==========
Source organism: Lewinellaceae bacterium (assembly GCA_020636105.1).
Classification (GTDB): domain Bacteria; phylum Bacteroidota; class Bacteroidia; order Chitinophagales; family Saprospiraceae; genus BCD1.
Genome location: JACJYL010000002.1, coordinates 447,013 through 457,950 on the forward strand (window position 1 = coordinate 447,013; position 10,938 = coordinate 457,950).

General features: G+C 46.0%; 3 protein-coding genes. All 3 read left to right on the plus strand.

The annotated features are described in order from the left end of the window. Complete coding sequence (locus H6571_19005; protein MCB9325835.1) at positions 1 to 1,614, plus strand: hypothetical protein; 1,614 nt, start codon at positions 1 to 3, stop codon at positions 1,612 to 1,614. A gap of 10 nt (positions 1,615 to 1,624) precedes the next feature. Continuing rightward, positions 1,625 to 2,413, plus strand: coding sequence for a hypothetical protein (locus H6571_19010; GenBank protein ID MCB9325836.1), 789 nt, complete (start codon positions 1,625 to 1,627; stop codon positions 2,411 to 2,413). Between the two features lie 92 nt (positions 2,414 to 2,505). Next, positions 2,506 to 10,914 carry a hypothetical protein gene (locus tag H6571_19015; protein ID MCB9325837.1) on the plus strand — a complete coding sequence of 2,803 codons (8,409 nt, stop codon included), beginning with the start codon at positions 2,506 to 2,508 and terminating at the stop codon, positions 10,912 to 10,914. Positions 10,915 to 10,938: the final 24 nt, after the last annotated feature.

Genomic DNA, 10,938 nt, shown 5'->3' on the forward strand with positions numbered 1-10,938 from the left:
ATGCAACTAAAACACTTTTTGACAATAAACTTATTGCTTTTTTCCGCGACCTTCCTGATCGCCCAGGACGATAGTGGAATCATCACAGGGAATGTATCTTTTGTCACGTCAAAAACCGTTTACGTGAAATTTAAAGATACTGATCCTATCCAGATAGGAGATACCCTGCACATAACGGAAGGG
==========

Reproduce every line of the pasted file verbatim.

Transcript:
Source organism: Lewinellaceae bacterium (assembly GCA_020636105.1).
Classification (GTDB): domain Bacteria; phylum Bacteroidota; class Bacteroidia; order Chitinophagales; family Saprospiraceae; genus BCD1.
Genome location: JACJYL010000002.1, coordinates 447,013 through 457,950 on the forward strand (window position 1 = coordinate 447,013; position 10,938 = coordinate 457,950).

General features: G+C 46.0%; 3 protein-coding genes. All 3 read left to right on the plus strand.

The annotated features are described in order from the left end of the window. Complete coding sequence (locus H6571_19005; protein MCB9325835.1) at positions 1 to 1,614, plus strand: hypothetical protein; 1,614 nt, start codon at positions 1 to 3, stop codon at positions 1,612 to 1,614. A gap of 10 nt (positions 1,615 to 1,624) precedes the next feature. Continuing rightward, positions 1,625 to 2,413, plus strand: coding sequence for a hypothetical protein (locus H6571_19010; GenBank protein ID MCB9325836.1), 789 nt, complete (start codon positions 1,625 to 1,627; stop codon positions 2,411 to 2,413). Between the two features lie 92 nt (positions 2,414 to 2,505). Next, positions 2,506 to 10,914 carry a hypothetical protein gene (locus tag H6571_19015; protein ID MCB9325837.1) on the plus strand — a complete coding sequence of 2,803 codons (8,409 nt, stop codon included), beginning with the start codon at positions 2,506 to 2,508 and terminating at the stop codon, positions 10,912 to 10,914. Positions 10,915 to 10,938: the final 24 nt, after the last annotated feature.

Genomic DNA, 10,938 nt, shown 5'->3' on the forward strand with positions numbered 1-10,938 from the left:
ATGCAACTAAAACACTTTTTGACAATAAACTTATTGCTTTTTTCCGCGACCTTCCTGATCGCCCAGGACGATAGTGGAATCATCACAGGGAATGTATCTTTTGTCACGTCAAAAACCGTTTACGTGAAATTTAAAGATACTGATCCTATCCAGATAGGAGATACCCTGCACATAACGGAAGGG